Artificial intelligence (AI)

The usage of computers and algorithms to mimic the problem-solving and decision-making processes of humans.

Augmented Reality (AR)

Augmented Reality (AR) refers to technology that superimposes a computer-generated image on a user's view of the real world, thus providing a composite view.


Camera Tracking

The process of tracking the camera’s position in physical space in order to coordinate its movements with content displayed by the real-time engine.


Extended Reality (XR)

An umbrella term for virtual reality (VR), augmented reality (AR), and mixed reality (MR), and all future realities such technology might bring.


Facial Capture

The capture of facial expression using a head mounted camera or other methods; a part of performance capture.



Technology that creates forces, vibrations, or temperature changes to simulate real-world sensations such as g-force and impact.



Large-scale, mixed-media constructions, often designed for a specific place or for a temporary period of time


The sensation of feeling present in a digital environment.


Location Based

Location-based VR, otherwise known as LBVR or a ‘hyper-reality’ experience, utilises a combination of virtual reality, motion tracking, haptic feedback (touch) and theatrical special effects (like heat, wind, mist) to create an immersive experience where players can interact as a team within a virtual environment.

LIDAR (Light imaging, detection, and ranging)

A survey method that illuminates a target with laser and measures the reflected light via infrared sensors to derive a point cloud; useful as part of asset creation and to capture real-world locations.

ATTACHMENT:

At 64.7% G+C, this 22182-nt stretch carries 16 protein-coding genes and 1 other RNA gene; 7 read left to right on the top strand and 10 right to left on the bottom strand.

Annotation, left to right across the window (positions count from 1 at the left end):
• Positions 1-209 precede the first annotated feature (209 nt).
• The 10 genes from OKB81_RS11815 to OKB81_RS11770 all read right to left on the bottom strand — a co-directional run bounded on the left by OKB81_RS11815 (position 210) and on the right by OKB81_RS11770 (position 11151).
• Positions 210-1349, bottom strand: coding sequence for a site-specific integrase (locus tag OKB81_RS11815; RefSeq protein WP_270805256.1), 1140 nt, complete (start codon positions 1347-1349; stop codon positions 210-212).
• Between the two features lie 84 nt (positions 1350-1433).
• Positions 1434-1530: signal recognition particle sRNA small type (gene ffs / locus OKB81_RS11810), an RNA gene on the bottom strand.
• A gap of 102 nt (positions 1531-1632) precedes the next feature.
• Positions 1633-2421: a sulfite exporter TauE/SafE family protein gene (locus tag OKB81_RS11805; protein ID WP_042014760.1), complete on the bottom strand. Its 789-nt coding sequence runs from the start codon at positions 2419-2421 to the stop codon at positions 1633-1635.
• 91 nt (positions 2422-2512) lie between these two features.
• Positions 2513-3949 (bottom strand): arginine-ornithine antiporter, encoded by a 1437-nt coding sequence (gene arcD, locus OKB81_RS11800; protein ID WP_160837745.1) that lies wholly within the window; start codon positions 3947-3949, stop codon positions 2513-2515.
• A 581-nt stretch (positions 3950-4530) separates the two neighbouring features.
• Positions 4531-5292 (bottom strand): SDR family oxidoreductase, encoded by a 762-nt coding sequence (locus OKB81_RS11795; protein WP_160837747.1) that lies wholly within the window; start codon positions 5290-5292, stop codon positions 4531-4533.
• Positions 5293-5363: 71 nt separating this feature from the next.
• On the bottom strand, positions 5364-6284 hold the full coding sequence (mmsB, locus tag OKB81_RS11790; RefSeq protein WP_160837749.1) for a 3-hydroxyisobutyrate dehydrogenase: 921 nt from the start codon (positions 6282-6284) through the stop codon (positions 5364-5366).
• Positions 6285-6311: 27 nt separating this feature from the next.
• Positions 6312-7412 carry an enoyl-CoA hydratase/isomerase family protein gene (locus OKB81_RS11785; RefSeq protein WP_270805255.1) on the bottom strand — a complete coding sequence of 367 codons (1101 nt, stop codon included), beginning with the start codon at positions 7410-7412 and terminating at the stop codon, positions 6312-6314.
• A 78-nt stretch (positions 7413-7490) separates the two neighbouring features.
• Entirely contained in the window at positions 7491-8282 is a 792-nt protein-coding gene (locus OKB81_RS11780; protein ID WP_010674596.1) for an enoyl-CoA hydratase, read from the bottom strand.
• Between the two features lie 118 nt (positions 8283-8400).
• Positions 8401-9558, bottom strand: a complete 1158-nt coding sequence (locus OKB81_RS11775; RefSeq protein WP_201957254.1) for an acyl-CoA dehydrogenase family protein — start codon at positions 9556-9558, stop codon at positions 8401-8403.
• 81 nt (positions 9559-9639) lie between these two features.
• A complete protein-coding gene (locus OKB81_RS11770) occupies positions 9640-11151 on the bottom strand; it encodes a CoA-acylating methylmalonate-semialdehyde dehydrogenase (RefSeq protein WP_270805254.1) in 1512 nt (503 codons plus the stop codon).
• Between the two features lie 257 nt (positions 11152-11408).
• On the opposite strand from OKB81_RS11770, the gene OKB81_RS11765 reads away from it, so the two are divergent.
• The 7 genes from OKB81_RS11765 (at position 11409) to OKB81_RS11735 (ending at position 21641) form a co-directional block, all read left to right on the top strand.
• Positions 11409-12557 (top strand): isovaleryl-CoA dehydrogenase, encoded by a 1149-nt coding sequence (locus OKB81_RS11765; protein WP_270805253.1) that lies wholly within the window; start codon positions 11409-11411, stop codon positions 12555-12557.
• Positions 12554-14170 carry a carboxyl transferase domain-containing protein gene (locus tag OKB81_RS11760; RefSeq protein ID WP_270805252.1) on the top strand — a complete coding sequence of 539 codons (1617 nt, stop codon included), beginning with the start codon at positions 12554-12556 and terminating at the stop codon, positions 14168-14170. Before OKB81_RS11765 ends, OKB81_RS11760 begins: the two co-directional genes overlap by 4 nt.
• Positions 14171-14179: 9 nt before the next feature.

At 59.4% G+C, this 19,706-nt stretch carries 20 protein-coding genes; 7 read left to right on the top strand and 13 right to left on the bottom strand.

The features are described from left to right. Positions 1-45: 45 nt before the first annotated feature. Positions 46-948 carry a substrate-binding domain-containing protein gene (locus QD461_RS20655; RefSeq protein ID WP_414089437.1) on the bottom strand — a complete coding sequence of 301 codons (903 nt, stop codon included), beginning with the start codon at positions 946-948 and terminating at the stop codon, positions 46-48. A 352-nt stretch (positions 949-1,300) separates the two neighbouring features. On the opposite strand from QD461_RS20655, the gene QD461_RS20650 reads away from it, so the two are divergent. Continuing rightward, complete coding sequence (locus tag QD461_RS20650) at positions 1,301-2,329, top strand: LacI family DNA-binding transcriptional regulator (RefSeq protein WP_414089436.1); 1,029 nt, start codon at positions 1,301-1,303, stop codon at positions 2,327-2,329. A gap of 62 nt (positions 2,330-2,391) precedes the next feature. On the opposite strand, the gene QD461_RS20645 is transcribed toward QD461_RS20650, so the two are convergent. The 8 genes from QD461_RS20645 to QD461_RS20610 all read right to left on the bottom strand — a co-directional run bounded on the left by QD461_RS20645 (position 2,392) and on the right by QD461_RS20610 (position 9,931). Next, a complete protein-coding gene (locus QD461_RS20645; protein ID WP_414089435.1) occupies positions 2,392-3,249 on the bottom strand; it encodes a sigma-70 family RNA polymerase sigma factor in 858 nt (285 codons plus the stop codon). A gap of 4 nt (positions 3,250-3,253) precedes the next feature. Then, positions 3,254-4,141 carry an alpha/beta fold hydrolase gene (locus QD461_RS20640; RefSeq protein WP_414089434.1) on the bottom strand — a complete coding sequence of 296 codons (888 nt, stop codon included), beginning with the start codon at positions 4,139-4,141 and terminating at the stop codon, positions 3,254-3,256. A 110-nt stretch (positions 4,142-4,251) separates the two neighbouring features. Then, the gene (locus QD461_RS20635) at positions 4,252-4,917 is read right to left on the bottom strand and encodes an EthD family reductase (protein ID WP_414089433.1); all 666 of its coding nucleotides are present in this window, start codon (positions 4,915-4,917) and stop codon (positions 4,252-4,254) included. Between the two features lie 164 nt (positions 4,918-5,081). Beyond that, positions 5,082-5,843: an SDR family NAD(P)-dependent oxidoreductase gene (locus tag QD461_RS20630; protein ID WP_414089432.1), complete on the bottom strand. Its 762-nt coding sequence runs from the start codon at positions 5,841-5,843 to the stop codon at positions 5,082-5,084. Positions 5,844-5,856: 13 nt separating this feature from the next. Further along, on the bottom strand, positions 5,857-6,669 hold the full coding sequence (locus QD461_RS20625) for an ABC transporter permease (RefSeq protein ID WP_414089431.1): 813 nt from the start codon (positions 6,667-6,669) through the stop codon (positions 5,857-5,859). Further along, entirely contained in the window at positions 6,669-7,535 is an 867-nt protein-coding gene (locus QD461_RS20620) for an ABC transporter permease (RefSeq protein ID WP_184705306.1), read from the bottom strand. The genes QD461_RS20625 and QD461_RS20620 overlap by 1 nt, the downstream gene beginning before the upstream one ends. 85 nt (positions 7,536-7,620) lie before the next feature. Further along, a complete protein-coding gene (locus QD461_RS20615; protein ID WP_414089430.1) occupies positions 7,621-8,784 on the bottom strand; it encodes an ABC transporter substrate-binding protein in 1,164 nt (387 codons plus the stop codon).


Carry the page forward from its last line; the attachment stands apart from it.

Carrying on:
Motion capture (Mocap)

The process of recording 3D movement and applying that information to virtual characters, props, and cameras.

Mixed reality (MR or XR)

The process of anchoring virtual objects to the real world and enabling users to interact with them.

Machine learning

The application of artificial intelligence which enables a computer to automatically learn and improve without being specifically programmed.


Projection mapping

A method for warping and conforming content onto a surface. Projection mapping can be used to map content onto the geometry of an LED volume. especially for complex shapes like curves and multiple surfaces.


The automated construction of a 3D model asset triangulated from multiple 2D photographs; can also be combined with point clouds derived from LIDAR scans, aka sensor fusion. See also image based modeling.


Real-time rendering

The translation of a scene into display pixels for instantaneous playback at real-time speeds such as 24, 30, 60, 90 frames per second. In contrast, traditional offline rendering may take minutes or even hours to produce each frame.

Real-time engine

A software development environment designed for the creation and display of real-time interactive content; initially for video games and interactive experiences, now used for many other applications including virtual production.

Ray tracing

A rendering technique that traces rays from the camera and lights in a scene, simulating how the lights and virtual objects’ materials interact.

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